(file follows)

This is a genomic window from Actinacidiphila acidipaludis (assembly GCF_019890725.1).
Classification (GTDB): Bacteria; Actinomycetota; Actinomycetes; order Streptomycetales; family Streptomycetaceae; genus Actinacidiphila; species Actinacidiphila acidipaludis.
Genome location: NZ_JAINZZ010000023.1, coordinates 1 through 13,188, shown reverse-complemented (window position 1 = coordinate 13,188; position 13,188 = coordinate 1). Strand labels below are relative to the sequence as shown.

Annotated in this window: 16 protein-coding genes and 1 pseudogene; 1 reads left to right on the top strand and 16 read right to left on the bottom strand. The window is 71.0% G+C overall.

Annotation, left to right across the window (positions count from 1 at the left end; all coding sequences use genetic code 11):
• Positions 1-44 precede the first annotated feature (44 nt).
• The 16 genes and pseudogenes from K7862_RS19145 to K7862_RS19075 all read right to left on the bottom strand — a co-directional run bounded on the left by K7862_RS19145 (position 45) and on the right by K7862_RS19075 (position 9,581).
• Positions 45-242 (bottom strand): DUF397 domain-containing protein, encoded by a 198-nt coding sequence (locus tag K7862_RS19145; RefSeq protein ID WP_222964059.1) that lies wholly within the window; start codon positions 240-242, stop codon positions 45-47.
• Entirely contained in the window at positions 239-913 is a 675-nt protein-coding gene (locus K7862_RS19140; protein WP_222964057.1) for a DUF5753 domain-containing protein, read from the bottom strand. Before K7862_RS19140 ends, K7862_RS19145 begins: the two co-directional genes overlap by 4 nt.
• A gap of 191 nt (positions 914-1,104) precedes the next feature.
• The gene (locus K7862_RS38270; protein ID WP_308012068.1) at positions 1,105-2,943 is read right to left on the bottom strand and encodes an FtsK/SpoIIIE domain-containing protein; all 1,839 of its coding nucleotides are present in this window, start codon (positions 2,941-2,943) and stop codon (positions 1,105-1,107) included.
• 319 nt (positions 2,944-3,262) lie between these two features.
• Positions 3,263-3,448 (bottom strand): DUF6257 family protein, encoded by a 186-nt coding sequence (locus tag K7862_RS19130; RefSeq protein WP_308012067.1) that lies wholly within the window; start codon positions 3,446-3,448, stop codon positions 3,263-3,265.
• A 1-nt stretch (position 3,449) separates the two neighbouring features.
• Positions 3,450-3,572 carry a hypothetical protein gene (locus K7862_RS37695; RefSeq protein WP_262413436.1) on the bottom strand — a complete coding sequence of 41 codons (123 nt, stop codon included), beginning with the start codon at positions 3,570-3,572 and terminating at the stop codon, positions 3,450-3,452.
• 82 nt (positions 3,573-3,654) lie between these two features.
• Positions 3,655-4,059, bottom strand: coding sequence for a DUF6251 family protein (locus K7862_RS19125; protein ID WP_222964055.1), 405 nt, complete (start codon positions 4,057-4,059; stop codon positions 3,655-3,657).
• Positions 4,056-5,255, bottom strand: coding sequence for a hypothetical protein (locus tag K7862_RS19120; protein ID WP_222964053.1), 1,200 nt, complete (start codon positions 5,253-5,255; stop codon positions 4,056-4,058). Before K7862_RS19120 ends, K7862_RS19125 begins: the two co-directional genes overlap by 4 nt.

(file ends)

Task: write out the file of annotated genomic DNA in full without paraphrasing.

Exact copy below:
This is a genomic window from Actinacidiphila acidipaludis (assembly GCF_019890725.1).
Classification (GTDB): Bacteria; Actinomycetota; Actinomycetes; order Streptomycetales; family Streptomycetaceae; genus Actinacidiphila; species Actinacidiphila acidipaludis.
Genome location: NZ_JAINZZ010000023.1, coordinates 1 through 13,188, shown reverse-complemented (window position 1 = coordinate 13,188; position 13,188 = coordinate 1). Strand labels below are relative to the sequence as shown.

Annotated in this window: 16 protein-coding genes and 1 pseudogene; 1 reads left to right on the top strand and 16 read right to left on the bottom strand. The window is 71.0% G+C overall.

Annotation, left to right across the window (positions count from 1 at the left end; all coding sequences use genetic code 11):
• Positions 1-44 precede the first annotated feature (44 nt).
• The 16 genes and pseudogenes from K7862_RS19145 to K7862_RS19075 all read right to left on the bottom strand — a co-directional run bounded on the left by K7862_RS19145 (position 45) and on the right by K7862_RS19075 (position 9,581).
• Positions 45-242 (bottom strand): DUF397 domain-containing protein, encoded by a 198-nt coding sequence (locus tag K7862_RS19145; RefSeq protein ID WP_222964059.1) that lies wholly within the window; start codon positions 240-242, stop codon positions 45-47.
• Entirely contained in the window at positions 239-913 is a 675-nt protein-coding gene (locus K7862_RS19140; protein WP_222964057.1) for a DUF5753 domain-containing protein, read from the bottom strand. Before K7862_RS19140 ends, K7862_RS19145 begins: the two co-directional genes overlap by 4 nt.
• A gap of 191 nt (positions 914-1,104) precedes the next feature.
• The gene (locus K7862_RS38270; protein ID WP_308012068.1) at positions 1,105-2,943 is read right to left on the bottom strand and encodes an FtsK/SpoIIIE domain-containing protein; all 1,839 of its coding nucleotides are present in this window, start codon (positions 2,941-2,943) and stop codon (positions 1,105-1,107) included.
• 319 nt (positions 2,944-3,262) lie between these two features.
• Positions 3,263-3,448 (bottom strand): DUF6257 family protein, encoded by a 186-nt coding sequence (locus tag K7862_RS19130; RefSeq protein WP_308012067.1) that lies wholly within the window; start codon positions 3,446-3,448, stop codon positions 3,263-3,265.
• A 1-nt stretch (position 3,449) separates the two neighbouring features.
• Positions 3,450-3,572 carry a hypothetical protein gene (locus K7862_RS37695; RefSeq protein WP_262413436.1) on the bottom strand — a complete coding sequence of 41 codons (123 nt, stop codon included), beginning with the start codon at positions 3,570-3,572 and terminating at the stop codon, positions 3,450-3,452.
• 82 nt (positions 3,573-3,654) lie between these two features.
• Positions 3,655-4,059, bottom strand: coding sequence for a DUF6251 family protein (locus K7862_RS19125; protein ID WP_222964055.1), 405 nt, complete (start codon positions 4,057-4,059; stop codon positions 3,655-3,657).
• Positions 4,056-5,255, bottom strand: coding sequence for a hypothetical protein (locus tag K7862_RS19120; protein ID WP_222964053.1), 1,200 nt, complete (start codon positions 5,253-5,255; stop codon positions 4,056-4,058). Before K7862_RS19120 ends, K7862_RS19125 begins: the two co-directional genes overlap by 4 nt.